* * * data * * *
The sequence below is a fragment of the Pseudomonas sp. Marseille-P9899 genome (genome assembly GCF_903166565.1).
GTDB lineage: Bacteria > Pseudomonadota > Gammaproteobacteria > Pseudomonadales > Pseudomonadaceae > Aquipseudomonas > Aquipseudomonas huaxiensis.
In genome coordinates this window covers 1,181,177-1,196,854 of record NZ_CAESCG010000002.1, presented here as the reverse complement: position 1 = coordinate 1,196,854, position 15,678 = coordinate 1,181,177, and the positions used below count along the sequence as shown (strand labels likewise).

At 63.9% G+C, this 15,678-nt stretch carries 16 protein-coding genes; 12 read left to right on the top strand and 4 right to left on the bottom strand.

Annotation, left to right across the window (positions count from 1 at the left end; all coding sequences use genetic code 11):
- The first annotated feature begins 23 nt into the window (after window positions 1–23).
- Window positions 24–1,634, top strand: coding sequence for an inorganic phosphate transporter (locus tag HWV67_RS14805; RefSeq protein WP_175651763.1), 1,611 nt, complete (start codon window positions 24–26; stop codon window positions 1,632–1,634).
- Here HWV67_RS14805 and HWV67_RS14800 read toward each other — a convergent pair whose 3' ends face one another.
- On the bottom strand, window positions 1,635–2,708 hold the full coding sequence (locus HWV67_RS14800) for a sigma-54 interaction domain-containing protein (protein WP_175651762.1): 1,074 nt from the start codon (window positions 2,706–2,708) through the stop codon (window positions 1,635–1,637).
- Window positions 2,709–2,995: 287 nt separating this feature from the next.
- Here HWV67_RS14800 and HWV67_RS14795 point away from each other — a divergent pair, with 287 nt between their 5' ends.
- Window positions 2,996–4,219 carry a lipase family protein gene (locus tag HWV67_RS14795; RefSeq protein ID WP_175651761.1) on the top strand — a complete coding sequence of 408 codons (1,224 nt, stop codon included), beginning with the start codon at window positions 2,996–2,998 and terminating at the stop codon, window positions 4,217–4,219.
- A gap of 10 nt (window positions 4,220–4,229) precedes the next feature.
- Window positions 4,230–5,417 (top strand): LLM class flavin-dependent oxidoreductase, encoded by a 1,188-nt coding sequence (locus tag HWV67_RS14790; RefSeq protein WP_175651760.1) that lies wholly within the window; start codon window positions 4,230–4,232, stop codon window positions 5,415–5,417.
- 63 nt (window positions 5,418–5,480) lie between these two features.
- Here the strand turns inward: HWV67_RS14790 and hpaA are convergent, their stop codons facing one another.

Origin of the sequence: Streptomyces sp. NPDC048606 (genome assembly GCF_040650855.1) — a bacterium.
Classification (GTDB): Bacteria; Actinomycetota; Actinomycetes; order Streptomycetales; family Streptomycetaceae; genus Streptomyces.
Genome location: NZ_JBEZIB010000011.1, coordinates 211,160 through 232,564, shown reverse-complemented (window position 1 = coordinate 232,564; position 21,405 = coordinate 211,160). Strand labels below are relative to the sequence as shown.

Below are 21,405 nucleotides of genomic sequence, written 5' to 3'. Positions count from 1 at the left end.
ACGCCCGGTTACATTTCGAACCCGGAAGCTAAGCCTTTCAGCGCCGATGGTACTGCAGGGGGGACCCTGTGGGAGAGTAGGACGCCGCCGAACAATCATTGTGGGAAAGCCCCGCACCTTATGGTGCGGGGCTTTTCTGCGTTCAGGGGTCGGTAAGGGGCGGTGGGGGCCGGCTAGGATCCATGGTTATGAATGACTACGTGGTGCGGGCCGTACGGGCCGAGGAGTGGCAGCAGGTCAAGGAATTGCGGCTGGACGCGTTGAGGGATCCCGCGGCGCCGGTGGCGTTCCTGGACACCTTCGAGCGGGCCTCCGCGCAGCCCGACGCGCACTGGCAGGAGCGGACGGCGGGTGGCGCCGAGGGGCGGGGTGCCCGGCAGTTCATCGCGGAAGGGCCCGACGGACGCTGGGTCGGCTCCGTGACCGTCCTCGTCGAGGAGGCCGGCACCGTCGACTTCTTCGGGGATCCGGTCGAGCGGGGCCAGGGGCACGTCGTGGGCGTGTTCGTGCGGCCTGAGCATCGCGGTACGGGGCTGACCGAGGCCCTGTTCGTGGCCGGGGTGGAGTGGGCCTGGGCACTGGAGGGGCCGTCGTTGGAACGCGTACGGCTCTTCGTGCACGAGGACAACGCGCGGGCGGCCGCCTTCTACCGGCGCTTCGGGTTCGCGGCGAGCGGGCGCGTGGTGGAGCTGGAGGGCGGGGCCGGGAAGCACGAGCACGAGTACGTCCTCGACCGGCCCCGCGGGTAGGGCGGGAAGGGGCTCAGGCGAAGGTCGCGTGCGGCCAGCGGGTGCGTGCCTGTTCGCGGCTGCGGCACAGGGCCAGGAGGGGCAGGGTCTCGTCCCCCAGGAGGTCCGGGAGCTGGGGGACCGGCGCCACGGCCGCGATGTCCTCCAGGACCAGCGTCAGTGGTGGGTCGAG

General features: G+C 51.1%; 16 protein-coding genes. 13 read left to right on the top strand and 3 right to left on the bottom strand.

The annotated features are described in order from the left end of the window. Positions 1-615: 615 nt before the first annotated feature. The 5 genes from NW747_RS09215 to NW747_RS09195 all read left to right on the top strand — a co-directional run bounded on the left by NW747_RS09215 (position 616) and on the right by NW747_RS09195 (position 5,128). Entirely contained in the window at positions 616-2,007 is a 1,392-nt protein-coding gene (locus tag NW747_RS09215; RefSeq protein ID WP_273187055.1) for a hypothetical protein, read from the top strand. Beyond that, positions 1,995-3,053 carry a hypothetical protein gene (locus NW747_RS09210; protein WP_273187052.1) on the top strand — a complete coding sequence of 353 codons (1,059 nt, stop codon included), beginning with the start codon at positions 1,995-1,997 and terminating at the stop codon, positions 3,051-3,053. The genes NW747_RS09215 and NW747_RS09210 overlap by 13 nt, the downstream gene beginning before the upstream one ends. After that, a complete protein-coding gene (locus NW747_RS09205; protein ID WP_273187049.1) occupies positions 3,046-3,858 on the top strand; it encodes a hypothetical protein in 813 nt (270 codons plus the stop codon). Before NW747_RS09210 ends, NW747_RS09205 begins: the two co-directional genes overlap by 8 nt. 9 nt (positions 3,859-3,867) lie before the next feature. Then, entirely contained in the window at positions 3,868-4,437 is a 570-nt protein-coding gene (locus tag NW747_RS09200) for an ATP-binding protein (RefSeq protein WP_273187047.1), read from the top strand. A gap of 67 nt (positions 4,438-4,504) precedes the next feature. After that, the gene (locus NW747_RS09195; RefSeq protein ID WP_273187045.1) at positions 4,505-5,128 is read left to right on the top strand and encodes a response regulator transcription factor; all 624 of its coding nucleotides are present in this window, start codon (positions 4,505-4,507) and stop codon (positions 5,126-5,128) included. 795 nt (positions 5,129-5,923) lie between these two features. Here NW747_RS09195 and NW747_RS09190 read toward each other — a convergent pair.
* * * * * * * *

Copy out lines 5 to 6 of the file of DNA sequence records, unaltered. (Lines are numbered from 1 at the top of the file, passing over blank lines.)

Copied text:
Annotation, left to right across the window (positions count from 1 at the left end; all coding sequences use genetic code 11):
- The first annotated feature begins 23 nt into the window (after window positions 1–23).